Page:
7. Chemonics staff missed red flags in Zenith’s 2017 tender submission. Zenith submitted unaudited 2016 financial statements with altered entries from the corresponding 2015 audited statements, which misrepresented its financial position by inflating its 2016 turnover by NGN 102 million (67%) compared to the official records held by the Nigerian Corporate Affairs Commission. The statements also showed an unexplained NGN 131.6 million (600%) increase in year-end net assets and lowered liabilities, thereby improving their balance sheet. Despite Zenith’s admission that its management statements were ‘erroneous’, Chemonics did not request any subsequent supporting documentation to corroborate the significant financial turnaround from Zenith’s 2015 audited statements, which reported year-end liabilities of NGN97 million and cash of only NGN458,000 (approximately $2,300). Zenith responded that Chemonics did not request updated 2016 audited financial documents and referred to the due diligence process being the responsibility of Chemonics. Zenith was invited, but declined, to provide the OIG with 2016-2019 audited financials and project ledgers; their response did not clarify or refute the inconsistencies identified.

 

Collusion could have contributed to the fraud

The extent of Zenith’s fraudulent billing and the scale of control lapses at Chemonics indicate the possibility of collusion between Chemonics staff and Zenith.

First, the contract award was very lucrative for Zenith. The first-year distribution contract value (May 2017 – May 2018), over NGN 1 billion per year, was over six times Zenith’s previous annual turnover. In 2018, Zenith derived NGN1.5 billion ($4 million) in revenue from Chemonics alone – ten times their 2016 turnover. In the RFP, Zenith undertook to significantly expand their vehicle fleet if awarded the contract.

Second, a Chemonics Director who was in a position to be aware of the fraud was living substantially beyond his Chemonics salary. The individual was on the Committee which evaluated third-party logistics provider bids and set contract terms, including the commodity weight charging for Long-Haul cold chain, and the definitions of ‘direct’ and ‘drop’ for Last Mile Delivery. This individual signed off on all Warehousing and Distribution invoices and oversaw the invoice review process. Despite not declaring any secondary employment or income, the Chemonics Director made a housing project investment in excess of his entire salary between October 2017 and January 2019. Between March and November 2019, the individual deposited additional cash equivalent to 25% of his annual salary (which was separately credited into his account) into various bank accounts in his name. Other major expenses and luxury purchases further indicated a lifestyle that far exceeded his Chemonics salary.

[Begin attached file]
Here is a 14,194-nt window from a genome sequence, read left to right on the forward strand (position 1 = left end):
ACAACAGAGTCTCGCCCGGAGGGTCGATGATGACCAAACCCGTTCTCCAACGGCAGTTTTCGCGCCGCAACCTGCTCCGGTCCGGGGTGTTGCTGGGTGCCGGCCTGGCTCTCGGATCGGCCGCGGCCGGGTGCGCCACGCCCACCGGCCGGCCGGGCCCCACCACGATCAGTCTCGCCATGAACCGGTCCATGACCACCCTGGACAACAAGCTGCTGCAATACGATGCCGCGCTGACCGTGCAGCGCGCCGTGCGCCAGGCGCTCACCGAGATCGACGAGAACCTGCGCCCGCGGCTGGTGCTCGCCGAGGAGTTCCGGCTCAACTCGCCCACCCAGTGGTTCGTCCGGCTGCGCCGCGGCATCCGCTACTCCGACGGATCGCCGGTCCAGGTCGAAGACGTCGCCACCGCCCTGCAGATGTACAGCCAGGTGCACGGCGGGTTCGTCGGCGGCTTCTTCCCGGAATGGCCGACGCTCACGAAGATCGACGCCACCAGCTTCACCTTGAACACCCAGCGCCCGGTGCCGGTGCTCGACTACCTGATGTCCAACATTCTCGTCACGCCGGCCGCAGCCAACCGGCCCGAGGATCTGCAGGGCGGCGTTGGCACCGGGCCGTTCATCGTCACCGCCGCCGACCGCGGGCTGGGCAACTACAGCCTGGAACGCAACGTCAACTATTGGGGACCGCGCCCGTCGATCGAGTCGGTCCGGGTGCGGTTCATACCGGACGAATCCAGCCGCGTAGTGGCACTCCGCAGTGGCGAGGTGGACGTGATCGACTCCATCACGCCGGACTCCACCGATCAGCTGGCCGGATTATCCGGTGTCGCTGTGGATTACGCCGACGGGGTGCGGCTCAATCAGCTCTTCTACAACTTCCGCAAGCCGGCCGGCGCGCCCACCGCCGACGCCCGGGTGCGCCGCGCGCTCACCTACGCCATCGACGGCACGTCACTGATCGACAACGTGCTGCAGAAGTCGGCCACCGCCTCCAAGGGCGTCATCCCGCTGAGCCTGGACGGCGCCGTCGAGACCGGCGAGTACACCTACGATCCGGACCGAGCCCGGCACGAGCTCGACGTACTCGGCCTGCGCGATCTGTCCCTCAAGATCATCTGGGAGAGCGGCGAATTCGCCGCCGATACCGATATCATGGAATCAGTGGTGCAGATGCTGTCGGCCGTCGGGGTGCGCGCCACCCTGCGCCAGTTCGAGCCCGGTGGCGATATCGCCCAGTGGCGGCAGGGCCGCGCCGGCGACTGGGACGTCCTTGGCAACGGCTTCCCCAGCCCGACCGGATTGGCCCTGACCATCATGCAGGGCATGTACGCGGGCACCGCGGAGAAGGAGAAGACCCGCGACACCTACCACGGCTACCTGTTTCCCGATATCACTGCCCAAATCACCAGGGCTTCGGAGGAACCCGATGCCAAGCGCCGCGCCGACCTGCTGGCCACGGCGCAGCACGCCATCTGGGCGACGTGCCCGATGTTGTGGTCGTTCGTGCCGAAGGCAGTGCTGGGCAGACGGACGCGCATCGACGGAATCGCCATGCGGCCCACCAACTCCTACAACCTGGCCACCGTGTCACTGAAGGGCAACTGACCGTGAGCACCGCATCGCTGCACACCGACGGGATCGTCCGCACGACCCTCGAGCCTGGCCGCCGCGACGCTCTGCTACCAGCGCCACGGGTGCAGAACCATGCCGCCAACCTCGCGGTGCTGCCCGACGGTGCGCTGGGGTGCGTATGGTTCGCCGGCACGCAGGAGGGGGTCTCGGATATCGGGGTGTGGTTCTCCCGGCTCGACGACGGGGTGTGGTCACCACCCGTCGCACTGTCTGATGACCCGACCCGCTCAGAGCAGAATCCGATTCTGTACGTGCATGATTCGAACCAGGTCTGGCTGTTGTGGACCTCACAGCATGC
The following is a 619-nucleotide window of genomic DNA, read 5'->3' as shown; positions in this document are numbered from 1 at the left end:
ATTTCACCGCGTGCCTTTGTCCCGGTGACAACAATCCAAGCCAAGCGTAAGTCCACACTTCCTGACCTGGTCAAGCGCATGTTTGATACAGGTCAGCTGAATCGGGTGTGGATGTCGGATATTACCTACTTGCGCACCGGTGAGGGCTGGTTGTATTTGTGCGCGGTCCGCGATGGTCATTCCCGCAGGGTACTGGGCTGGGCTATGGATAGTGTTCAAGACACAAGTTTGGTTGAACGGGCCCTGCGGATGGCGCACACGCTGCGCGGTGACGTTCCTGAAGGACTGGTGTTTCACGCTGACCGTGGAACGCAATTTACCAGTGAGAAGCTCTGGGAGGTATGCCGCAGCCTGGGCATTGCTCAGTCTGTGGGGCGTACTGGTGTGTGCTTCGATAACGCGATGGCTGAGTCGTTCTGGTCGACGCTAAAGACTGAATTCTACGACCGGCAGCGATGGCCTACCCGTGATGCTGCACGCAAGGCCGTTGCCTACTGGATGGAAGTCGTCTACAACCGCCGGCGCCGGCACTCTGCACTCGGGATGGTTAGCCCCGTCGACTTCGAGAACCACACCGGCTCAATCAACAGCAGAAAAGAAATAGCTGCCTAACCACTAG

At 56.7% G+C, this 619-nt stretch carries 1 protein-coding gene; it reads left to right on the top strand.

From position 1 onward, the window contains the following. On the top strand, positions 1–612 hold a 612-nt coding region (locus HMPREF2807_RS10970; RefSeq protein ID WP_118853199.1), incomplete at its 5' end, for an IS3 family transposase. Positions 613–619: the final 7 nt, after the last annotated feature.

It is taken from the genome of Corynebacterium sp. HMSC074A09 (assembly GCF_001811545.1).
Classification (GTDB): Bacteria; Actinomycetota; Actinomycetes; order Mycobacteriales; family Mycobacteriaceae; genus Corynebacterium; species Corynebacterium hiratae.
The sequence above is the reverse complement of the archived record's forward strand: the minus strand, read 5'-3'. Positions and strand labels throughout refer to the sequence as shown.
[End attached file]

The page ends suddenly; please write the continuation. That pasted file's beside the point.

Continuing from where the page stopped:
Third, Zenith’s revised LMD cold chain pricing, submitted on 26 August, mirrored and undercut by a fraction of one percent that of the lowest bidder (Competitor A) for most direct rates. This strongly indicates Zenith’s bid benefited from unfairly obtaining competitors’ pricing during the bidding process.

Some Chemonics staff justified retaining Zenith during the renegotiation on the basis that they were the only competent LMD cold chain provider. The evaluation metric for the 2019 renegotiation changed after prices were received. Chemonics initially evaluated prices on 1 August 2019 based on 100% ‘drop’ rates.

The OIG, via Chemonics, sought comment from the former employee implicated by the collusion indicators, but he did not respond. Chemonics terminated their dealings with Zenith and took decisive disciplinary action related to associated staff.

Zenith responded to the OIG that “Zenith Carex did not have any personal or official relationship with any staff of Chemonics before winning the sub-contract, and maintained professional relationships with the staff of Chemonics until we discontinued working for them.” Zenith made no substantive comment refuting the finding of submitting suspicious pricing during the renegotiation.

Chemonics’ ineffective financial monitoring and oversight

Chemonics’ Headquarters oversight focused on strategic and programmatic issues; they did not monitor individual third-party logistics provider sub-contracts, or complete secondary checks on invoices. These responsibilities remained with Field Offices, who oversaw individual sub-contracts, including monitoring contract ceilings, an annual maximum contract value. Headquarters prepared donor financial reporting based on aggregated logistics costs, from which Global Fund invoices were prepared approximately every two months.

On 1 May 2019, with just 16 days remaining in the contract period, Chemonics signed a ceiling increase modification for Zenith of over $2 million, representing a 75% increase of the annual ceiling. The request, prepared by the Field Office, was signed off by Headquarters because the value surpassed local delegation of authority.

In December 2018, Chemonics asked the Global Fund for a $1.7 million retroactive extension for the contract period ending August 2018. As the initial overrun was not identified until after the contract period closed, Chemonics and the Global Fund Secretariat were unable to mitigate the causes of budget pressures on the subsequent contract. On 25 April 2019, Chemonics requested a further $3 million extension for the fixed-price contract period ending August 2019. Chemonics’ extension requests to the Global Fund cited increased logistics expenses as a root cause but did not identify fraud as a driver of cost overruns.